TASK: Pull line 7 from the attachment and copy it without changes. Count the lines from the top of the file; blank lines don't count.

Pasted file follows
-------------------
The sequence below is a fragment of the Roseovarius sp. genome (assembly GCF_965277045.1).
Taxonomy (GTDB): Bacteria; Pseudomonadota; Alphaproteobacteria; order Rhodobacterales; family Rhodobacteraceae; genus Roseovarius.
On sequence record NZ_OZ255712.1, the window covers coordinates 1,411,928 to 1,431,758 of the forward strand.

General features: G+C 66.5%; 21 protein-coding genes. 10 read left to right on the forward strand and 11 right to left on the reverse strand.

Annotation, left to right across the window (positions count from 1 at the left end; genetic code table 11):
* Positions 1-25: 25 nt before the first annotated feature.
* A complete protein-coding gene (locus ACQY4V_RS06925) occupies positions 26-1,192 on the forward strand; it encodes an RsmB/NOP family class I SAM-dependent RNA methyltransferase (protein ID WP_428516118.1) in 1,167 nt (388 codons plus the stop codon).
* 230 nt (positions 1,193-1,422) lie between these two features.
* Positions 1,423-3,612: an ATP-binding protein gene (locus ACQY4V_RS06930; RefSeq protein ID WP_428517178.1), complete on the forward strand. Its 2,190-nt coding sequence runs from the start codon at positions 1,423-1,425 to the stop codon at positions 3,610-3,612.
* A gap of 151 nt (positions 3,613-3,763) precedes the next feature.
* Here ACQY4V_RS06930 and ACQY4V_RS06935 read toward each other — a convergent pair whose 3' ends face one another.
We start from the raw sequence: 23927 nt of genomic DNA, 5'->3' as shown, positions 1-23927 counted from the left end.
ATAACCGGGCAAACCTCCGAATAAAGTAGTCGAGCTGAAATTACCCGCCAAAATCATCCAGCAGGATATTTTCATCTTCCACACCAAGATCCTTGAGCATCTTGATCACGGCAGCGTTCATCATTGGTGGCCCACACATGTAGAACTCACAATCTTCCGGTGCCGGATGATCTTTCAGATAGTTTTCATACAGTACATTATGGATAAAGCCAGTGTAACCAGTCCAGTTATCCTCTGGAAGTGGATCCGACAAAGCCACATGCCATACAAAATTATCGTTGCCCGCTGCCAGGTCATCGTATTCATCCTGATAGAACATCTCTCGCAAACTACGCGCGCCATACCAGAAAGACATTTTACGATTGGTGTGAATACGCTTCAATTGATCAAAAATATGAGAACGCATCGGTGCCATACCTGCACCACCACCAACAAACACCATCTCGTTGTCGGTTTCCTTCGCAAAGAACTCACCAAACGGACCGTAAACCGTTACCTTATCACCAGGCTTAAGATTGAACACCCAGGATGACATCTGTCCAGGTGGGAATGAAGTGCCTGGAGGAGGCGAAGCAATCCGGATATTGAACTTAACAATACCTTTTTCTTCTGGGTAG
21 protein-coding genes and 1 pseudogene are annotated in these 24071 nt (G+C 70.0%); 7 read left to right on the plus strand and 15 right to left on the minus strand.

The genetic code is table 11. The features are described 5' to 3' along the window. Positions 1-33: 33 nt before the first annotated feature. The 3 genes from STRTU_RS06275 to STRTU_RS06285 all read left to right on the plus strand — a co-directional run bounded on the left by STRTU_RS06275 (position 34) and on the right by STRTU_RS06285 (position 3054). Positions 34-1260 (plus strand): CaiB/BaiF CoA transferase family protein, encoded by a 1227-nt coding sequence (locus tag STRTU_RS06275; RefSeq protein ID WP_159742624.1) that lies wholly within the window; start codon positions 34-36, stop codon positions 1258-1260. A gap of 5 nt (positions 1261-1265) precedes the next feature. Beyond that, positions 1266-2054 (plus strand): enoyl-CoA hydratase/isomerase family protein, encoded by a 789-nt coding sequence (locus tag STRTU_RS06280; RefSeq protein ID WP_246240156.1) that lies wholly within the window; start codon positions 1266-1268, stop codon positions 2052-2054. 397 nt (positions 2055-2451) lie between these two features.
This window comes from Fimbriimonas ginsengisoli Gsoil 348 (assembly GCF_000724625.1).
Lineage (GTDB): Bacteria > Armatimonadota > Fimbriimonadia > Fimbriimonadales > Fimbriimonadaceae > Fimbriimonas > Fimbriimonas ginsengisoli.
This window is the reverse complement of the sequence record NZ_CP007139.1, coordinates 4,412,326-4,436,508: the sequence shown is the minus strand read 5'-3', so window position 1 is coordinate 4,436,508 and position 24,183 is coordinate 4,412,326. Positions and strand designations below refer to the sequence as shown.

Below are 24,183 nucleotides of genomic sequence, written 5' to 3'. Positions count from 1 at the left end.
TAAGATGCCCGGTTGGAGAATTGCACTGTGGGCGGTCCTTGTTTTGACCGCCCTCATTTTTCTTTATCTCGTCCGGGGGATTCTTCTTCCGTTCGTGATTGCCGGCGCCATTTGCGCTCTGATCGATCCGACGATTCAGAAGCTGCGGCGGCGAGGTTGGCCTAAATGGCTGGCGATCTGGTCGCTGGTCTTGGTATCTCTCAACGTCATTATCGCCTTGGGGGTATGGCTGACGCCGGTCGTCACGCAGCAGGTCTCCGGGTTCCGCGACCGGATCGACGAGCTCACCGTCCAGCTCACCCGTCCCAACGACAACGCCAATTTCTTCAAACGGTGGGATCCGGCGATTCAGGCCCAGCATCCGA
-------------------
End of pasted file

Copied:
* A complete protein-coding gene (locus ACQY4V_RS06925) occupies positions 26-1,192 on the forward strand; it encodes an RsmB/NOP family class I SAM-dependent RNA methyltransferase (protein ID WP_428516118.1) in 1,167 nt (388 codons plus the stop codon).